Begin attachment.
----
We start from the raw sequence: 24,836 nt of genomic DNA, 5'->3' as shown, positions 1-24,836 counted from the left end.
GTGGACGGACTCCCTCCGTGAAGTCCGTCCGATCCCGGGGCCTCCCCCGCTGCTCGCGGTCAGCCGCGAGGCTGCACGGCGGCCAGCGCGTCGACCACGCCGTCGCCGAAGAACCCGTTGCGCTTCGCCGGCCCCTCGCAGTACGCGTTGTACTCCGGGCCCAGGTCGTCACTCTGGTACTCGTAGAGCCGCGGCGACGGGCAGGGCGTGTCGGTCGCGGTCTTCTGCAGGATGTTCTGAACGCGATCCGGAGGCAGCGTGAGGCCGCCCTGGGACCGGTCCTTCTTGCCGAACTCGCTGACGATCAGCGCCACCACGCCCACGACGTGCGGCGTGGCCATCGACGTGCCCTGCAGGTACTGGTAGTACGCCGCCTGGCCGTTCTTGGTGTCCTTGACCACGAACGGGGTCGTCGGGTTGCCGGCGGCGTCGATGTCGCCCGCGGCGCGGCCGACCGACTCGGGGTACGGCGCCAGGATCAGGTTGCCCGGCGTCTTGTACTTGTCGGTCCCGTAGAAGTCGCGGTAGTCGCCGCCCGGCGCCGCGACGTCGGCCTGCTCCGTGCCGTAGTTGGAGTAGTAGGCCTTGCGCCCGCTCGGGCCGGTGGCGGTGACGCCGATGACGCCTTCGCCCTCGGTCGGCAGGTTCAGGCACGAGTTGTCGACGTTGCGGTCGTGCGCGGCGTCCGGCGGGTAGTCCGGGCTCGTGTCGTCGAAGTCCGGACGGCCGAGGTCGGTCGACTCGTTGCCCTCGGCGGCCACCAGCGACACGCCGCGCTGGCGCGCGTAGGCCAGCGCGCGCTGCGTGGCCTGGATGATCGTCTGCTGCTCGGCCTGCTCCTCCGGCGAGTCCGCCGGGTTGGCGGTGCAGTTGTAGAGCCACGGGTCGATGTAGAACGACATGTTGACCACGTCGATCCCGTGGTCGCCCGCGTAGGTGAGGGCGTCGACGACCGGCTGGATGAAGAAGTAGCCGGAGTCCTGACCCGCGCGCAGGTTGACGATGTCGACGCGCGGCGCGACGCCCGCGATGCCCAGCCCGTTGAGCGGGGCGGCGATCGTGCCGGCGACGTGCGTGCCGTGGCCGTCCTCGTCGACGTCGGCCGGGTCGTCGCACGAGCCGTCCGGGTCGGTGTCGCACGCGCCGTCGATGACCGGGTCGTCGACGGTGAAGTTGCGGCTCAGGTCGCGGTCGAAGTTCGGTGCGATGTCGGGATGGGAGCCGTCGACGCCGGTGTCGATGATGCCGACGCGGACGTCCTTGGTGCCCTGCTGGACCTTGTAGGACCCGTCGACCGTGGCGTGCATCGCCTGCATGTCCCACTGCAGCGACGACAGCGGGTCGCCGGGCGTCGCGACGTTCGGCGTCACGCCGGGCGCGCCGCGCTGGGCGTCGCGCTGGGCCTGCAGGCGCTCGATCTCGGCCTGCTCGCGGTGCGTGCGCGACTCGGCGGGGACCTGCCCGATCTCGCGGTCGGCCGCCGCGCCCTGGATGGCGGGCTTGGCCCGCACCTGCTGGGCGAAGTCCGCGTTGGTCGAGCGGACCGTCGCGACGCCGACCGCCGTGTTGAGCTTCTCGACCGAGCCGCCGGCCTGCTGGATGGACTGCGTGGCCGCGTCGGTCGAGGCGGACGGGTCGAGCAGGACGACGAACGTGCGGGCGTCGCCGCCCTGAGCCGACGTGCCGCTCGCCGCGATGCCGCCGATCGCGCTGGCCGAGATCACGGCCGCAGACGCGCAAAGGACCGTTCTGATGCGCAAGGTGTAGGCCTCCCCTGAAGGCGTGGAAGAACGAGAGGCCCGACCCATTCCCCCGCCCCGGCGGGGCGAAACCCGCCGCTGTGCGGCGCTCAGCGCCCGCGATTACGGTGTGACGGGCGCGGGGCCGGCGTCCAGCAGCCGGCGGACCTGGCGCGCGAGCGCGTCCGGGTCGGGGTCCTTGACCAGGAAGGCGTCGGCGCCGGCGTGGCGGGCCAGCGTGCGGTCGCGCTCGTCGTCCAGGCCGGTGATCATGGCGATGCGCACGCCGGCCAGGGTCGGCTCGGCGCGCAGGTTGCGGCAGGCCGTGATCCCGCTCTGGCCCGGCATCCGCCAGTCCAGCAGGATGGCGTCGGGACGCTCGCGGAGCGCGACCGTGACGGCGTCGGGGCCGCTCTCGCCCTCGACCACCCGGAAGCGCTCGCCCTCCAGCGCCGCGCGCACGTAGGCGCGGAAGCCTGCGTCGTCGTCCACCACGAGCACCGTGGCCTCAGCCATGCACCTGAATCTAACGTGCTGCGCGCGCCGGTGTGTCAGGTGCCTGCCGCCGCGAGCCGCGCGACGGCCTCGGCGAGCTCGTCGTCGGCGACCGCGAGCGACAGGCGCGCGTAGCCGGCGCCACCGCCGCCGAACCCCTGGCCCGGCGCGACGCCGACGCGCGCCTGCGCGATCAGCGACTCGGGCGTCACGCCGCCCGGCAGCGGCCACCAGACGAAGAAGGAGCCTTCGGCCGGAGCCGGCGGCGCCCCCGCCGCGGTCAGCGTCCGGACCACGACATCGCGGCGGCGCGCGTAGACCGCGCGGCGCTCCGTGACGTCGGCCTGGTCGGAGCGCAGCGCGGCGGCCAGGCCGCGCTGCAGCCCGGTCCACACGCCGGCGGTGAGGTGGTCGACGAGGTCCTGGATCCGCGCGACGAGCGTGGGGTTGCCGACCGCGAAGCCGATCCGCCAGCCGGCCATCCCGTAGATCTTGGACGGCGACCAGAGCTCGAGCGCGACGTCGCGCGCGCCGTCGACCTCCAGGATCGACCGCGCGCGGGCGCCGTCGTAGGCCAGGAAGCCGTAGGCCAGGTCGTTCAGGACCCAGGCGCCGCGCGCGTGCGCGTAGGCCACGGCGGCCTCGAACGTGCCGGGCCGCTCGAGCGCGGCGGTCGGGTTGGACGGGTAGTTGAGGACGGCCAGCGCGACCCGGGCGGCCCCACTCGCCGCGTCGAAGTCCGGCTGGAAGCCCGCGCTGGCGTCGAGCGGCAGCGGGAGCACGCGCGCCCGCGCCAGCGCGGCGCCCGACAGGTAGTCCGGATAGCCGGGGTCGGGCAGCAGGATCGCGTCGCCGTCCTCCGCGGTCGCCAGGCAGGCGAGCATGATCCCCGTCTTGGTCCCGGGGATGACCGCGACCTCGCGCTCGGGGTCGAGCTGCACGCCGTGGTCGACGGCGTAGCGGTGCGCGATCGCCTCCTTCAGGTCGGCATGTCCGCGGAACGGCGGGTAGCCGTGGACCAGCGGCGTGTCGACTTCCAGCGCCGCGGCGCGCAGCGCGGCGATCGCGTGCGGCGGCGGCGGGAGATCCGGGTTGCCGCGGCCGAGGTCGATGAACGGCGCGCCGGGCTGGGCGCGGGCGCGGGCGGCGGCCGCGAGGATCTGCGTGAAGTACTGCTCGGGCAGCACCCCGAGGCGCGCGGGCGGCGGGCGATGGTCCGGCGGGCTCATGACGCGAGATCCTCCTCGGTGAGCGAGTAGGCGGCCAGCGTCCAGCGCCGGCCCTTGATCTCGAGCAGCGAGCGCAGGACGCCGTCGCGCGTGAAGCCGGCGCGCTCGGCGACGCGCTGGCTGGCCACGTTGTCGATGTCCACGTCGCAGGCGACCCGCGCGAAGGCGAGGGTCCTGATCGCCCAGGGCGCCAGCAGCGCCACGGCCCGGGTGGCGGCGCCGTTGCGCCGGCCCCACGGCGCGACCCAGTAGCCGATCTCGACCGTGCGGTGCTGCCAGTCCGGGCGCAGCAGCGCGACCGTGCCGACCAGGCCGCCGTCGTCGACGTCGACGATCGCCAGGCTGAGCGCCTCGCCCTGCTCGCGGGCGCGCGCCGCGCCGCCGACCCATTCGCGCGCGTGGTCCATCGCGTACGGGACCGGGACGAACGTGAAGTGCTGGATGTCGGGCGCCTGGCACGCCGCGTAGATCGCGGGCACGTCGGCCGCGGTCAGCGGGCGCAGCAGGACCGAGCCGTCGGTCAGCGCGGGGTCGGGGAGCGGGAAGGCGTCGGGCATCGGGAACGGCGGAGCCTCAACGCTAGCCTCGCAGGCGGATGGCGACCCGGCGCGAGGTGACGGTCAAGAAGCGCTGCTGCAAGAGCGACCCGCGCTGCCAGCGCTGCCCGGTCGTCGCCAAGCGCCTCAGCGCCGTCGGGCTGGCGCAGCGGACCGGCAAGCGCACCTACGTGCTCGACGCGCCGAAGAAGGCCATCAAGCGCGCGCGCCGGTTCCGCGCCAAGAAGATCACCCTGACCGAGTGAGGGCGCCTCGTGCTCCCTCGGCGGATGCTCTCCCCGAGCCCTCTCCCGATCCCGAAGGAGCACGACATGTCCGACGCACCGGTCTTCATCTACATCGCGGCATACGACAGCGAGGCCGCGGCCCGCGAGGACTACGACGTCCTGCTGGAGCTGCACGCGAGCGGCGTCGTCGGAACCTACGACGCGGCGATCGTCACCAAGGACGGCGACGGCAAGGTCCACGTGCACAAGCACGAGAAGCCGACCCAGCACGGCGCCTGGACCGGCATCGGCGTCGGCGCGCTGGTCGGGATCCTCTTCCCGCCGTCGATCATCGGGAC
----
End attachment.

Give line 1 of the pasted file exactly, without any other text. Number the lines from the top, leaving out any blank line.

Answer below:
We start from the raw sequence: 24,836 nt of genomic DNA, 5'->3' as shown, positions 1-24,836 counted from the left end.